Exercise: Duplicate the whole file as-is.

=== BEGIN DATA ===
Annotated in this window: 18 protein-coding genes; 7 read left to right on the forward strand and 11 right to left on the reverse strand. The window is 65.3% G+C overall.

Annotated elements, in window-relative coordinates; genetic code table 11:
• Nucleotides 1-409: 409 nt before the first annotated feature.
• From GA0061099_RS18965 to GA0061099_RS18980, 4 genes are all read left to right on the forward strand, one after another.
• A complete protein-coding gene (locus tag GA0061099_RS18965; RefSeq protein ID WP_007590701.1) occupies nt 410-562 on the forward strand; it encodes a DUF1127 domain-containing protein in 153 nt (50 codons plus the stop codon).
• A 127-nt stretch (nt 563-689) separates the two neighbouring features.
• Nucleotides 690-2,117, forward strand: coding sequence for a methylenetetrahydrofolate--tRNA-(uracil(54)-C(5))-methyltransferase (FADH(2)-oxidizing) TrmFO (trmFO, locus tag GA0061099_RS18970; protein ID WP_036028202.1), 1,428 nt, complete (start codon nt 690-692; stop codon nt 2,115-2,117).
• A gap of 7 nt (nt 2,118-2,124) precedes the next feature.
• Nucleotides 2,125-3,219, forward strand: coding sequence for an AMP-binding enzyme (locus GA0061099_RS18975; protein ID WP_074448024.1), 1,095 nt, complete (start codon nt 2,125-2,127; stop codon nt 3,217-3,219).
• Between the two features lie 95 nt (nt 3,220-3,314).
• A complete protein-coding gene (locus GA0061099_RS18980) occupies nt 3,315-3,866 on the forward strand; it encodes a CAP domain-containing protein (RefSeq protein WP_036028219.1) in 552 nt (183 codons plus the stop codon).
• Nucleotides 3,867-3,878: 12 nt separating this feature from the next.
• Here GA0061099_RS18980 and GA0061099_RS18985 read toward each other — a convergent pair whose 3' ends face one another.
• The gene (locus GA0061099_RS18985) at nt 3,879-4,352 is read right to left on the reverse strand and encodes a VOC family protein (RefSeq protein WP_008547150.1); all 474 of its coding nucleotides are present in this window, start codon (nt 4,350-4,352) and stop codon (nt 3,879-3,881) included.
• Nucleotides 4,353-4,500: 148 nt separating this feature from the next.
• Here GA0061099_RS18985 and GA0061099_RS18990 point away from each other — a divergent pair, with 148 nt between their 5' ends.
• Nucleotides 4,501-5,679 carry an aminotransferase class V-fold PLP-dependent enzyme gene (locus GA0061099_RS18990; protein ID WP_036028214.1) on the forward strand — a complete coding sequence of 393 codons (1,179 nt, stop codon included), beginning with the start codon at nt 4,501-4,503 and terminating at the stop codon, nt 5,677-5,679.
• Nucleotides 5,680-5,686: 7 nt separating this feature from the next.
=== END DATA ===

Annotated in this window: 18 protein-coding genes; 7 read left to right on the forward strand and 11 right to left on the reverse strand. The window is 65.3% G+C overall.

Annotated elements, in window-relative coordinates; genetic code table 11:
• Nucleotides 1-409: 409 nt before the first annotated feature.
• From GA0061099_RS18965 to GA0061099_RS18980, 4 genes are all read left to right on the forward strand, one after another.
• A complete protein-coding gene (locus tag GA0061099_RS18965; RefSeq protein ID WP_007590701.1) occupies nt 410-562 on the forward strand; it encodes a DUF1127 domain-containing protein in 153 nt (50 codons plus the stop codon).
• A 127-nt stretch (nt 563-689) separates the two neighbouring features.
• Nucleotides 690-2,117, forward strand: coding sequence for a methylenetetrahydrofolate--tRNA-(uracil(54)-C(5))-methyltransferase (FADH(2)-oxidizing) TrmFO (trmFO, locus tag GA0061099_RS18970; protein ID WP_036028202.1), 1,428 nt, complete (start codon nt 690-692; stop codon nt 2,115-2,117).
• A gap of 7 nt (nt 2,118-2,124) precedes the next feature.
• Nucleotides 2,125-3,219, forward strand: coding sequence for an AMP-binding enzyme (locus GA0061099_RS18975; protein ID WP_074448024.1), 1,095 nt, complete (start codon nt 2,125-2,127; stop codon nt 3,217-3,219).
• Between the two features lie 95 nt (nt 3,220-3,314).
• A complete protein-coding gene (locus GA0061099_RS18980) occupies nt 3,315-3,866 on the forward strand; it encodes a CAP domain-containing protein (RefSeq protein WP_036028219.1) in 552 nt (183 codons plus the stop codon).
• Nucleotides 3,867-3,878: 12 nt separating this feature from the next.
• Here GA0061099_RS18980 and GA0061099_RS18985 read toward each other — a convergent pair whose 3' ends face one another.
• The gene (locus GA0061099_RS18985) at nt 3,879-4,352 is read right to left on the reverse strand and encodes a VOC family protein (RefSeq protein WP_008547150.1); all 474 of its coding nucleotides are present in this window, start codon (nt 4,350-4,352) and stop codon (nt 3,879-3,881) included.
• Nucleotides 4,353-4,500: 148 nt separating this feature from the next.
• Here GA0061099_RS18985 and GA0061099_RS18990 point away from each other — a divergent pair, with 148 nt between their 5' ends.
• Nucleotides 4,501-5,679 carry an aminotransferase class V-fold PLP-dependent enzyme gene (locus GA0061099_RS18990; protein ID WP_036028214.1) on the forward strand — a complete coding sequence of 393 codons (1,179 nt, stop codon included), beginning with the start codon at nt 4,501-4,503 and terminating at the stop codon, nt 5,677-5,679.
• Nucleotides 5,680-5,686: 7 nt separating this feature from the next.